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Blood type reveals how brain will age

BrainYOUR blood type could have a major impact on your brain as you age, researchers have found.

They found those with an ‘O’ blood type have more grey matter in their brain than those with ‘A’, ‘B’ or ‘AB’ blood types.

This helps protect against diseases such as Alzheimer’s.

Researchers found those with an ‘O’ blood type have more grey matter in their brain, which helps protect against diseases such as Alzheimer’s, than those with ‘A’, ‘B’ or ‘AB’ blood types.

Researchers found those with an ‘O’ blood type have more grey matter in their brain, which helps protect against diseases such as Alzheimer’s, than those with ‘A’, ‘B’ or ‘AB’ blood types.

According to Wikipedia, Alzheimer’s disease (AD), also known as Alzheimer disease, or just Alzheimer’s, accounts for 60 per cent to 70 per cent of cases of dementia. It is a chronic neurodegenerative disease that usually starts slowly and gets worse over time. The most common early symptom is difficulty in remembering recent events (short-term memory loss).

Although all blood is made of the same basic elements, not all blood is alike.

There are eight different common blood types, which are determined by the presence or absence of certain antigens – substances that can trigger an immune response if they are foreign to the body.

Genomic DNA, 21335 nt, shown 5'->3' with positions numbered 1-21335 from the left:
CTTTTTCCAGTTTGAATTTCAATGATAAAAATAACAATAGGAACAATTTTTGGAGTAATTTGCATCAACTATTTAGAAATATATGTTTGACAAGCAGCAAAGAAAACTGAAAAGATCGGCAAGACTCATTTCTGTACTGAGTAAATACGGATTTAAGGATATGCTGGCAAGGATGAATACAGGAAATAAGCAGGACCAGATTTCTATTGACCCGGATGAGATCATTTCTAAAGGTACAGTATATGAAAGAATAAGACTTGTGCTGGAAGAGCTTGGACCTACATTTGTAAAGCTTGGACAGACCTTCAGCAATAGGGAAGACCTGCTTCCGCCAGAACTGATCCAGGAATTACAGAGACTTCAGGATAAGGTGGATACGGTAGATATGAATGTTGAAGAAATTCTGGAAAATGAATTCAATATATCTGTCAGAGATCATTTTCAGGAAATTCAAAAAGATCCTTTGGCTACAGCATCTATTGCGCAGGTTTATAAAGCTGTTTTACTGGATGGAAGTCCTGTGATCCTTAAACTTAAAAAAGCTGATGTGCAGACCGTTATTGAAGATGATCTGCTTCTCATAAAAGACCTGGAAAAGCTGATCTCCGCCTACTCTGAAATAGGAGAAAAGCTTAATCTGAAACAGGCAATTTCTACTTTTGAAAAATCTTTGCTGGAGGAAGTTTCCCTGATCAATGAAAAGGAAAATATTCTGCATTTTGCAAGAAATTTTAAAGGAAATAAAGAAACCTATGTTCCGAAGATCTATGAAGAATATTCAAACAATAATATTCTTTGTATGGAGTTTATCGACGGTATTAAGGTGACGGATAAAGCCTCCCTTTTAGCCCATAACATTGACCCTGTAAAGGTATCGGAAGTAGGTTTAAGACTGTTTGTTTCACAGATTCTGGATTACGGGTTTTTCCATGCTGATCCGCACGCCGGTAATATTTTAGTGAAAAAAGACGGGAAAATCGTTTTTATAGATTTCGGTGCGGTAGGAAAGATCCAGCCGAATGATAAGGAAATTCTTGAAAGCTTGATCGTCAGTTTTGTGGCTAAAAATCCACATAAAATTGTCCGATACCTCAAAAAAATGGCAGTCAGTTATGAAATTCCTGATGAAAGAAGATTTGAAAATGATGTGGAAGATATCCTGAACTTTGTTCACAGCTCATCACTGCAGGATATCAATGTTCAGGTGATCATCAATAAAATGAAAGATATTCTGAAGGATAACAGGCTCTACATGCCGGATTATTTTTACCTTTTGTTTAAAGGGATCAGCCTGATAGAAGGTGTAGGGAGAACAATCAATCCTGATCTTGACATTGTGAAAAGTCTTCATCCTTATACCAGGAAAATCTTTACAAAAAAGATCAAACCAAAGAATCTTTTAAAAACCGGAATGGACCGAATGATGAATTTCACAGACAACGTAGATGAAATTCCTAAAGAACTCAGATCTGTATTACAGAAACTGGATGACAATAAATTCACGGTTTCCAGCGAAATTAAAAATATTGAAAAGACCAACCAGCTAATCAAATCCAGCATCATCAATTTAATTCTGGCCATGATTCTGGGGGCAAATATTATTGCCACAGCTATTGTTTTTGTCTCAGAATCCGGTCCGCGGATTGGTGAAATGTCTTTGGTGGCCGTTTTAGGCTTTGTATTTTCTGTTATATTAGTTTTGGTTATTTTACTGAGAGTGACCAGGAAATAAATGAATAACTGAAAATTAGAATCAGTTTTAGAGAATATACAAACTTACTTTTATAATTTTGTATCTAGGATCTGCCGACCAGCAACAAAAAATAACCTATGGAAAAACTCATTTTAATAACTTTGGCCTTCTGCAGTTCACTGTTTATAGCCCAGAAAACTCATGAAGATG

Since some antigens can trigger a patient’s immune system to attack the transfused blood, safe blood transfusions depend on careful matching.

The study conducted by researchers at the University of Sheffield is the first to reveal blood types play a role in the development of the nervous system and may cause a higher risk of developing cognitive decline.

The research was carried out in collaboration with the IRCCS San Camillo Hospital Foundation in Venice.

Research fellow Matteo De Marco and Professor Annalena Venneri, from the University’s Department of Neuroscience, made the discovery after analysing the results of 189 Magnetic Resonance Imaging (MRI) scans from healthy volunteers.

They calculated the volumes of grey matter within the brain and explored the differences between different blood types.

The results, published in The Brain Research Bulletin, show that individuals with an ‘O’ blood type have more grey matter in the posterior proportion of the cerebellum.

In comparison, those with ‘A’, ‘B’ or ‘AB’ blood types had smaller grey matter volumes in temporal and limbic regions of the brain, including the left hippocampus, which is one of the earliest part of the brain damaged by Alzheimer’s disease.

These findings indicate that smaller volumes of grey matter are associated with non-’O’ blood types.

As we age a reduction of grey matter volumes is normally seen in the brain, but later in life this grey matter difference between blood types will intensify as a consequence of ageing.

Those with ‘A’, ‘B’ or ‘AB’ blood types had smaller grey matter volumes in temporal and limbic regions of the brain, including the left hippocampus, which is one of the earliest part of the brain damaged by Alzheimer’s disease.

Those with ‘A’, ‘B’ or ‘AB’ blood types had smaller grey matter volumes in temporal and limbic regions of the brain, including the left hippocampus, which is one of the earliest part of the brain damaged by Alzheimer’s disease.

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